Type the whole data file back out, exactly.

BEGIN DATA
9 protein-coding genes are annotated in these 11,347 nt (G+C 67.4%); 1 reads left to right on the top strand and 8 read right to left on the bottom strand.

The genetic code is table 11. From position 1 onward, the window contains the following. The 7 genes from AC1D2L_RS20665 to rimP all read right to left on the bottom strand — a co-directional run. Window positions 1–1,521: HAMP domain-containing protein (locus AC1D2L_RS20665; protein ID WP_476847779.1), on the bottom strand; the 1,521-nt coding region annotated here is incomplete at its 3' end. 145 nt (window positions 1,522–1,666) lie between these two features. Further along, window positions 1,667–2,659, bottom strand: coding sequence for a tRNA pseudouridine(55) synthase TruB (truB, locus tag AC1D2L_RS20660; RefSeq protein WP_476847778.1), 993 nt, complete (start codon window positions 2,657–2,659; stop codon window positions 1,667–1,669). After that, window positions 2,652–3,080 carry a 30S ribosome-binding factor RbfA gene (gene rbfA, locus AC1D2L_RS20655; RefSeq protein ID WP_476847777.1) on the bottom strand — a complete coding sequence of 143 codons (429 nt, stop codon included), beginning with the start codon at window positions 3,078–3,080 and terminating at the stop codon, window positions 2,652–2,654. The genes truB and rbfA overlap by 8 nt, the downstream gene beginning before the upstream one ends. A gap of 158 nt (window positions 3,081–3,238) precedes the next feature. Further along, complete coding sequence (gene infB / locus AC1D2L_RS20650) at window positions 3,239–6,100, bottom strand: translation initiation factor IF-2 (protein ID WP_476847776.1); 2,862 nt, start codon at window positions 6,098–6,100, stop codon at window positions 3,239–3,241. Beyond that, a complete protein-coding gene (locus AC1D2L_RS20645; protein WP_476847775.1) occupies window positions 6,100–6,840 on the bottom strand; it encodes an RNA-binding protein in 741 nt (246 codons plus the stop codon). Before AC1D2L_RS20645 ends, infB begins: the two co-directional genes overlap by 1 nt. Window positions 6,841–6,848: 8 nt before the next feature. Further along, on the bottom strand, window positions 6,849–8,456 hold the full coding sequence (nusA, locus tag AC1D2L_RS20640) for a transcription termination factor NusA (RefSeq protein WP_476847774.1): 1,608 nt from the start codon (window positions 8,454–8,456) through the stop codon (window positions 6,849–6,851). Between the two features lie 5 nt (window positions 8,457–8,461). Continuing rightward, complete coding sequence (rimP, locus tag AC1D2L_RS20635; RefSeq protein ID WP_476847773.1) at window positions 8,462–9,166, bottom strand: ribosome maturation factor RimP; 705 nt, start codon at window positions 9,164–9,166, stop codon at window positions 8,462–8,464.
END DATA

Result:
9 protein-coding genes are annotated in these 11,347 nt (G+C 67.4%); 1 reads left to right on the top strand and 8 read right to left on the bottom strand.

The genetic code is table 11. From position 1 onward, the window contains the following. The 7 genes from AC1D2L_RS20665 to rimP all read right to left on the bottom strand — a co-directional run. Window positions 1–1,521: HAMP domain-containing protein (locus AC1D2L_RS20665; protein ID WP_476847779.1), on the bottom strand; the 1,521-nt coding region annotated here is incomplete at its 3' end. 145 nt (window positions 1,522–1,666) lie between these two features. Further along, window positions 1,667–2,659, bottom strand: coding sequence for a tRNA pseudouridine(55) synthase TruB (truB, locus tag AC1D2L_RS20660; RefSeq protein WP_476847778.1), 993 nt, complete (start codon window positions 2,657–2,659; stop codon window positions 1,667–1,669). After that, window positions 2,652–3,080 carry a 30S ribosome-binding factor RbfA gene (gene rbfA, locus AC1D2L_RS20655; RefSeq protein ID WP_476847777.1) on the bottom strand — a complete coding sequence of 143 codons (429 nt, stop codon included), beginning with the start codon at window positions 3,078–3,080 and terminating at the stop codon, window positions 2,652–2,654. The genes truB and rbfA overlap by 8 nt, the downstream gene beginning before the upstream one ends. A gap of 158 nt (window positions 3,081–3,238) precedes the next feature. Further along, complete coding sequence (gene infB / locus AC1D2L_RS20650) at window positions 3,239–6,100, bottom strand: translation initiation factor IF-2 (protein ID WP_476847776.1); 2,862 nt, start codon at window positions 6,098–6,100, stop codon at window positions 3,239–3,241. Beyond that, a complete protein-coding gene (locus AC1D2L_RS20645; protein WP_476847775.1) occupies window positions 6,100–6,840 on the bottom strand; it encodes an RNA-binding protein in 741 nt (246 codons plus the stop codon). Before AC1D2L_RS20645 ends, infB begins: the two co-directional genes overlap by 1 nt. Window positions 6,841–6,848: 8 nt before the next feature. Further along, on the bottom strand, window positions 6,849–8,456 hold the full coding sequence (nusA, locus tag AC1D2L_RS20640) for a transcription termination factor NusA (RefSeq protein WP_476847774.1): 1,608 nt from the start codon (window positions 8,454–8,456) through the stop codon (window positions 6,849–6,851). Between the two features lie 5 nt (window positions 8,457–8,461). Continuing rightward, complete coding sequence (rimP, locus tag AC1D2L_RS20635; RefSeq protein ID WP_476847773.1) at window positions 8,462–9,166, bottom strand: ribosome maturation factor RimP; 705 nt, start codon at window positions 9,164–9,166, stop codon at window positions 8,462–8,464.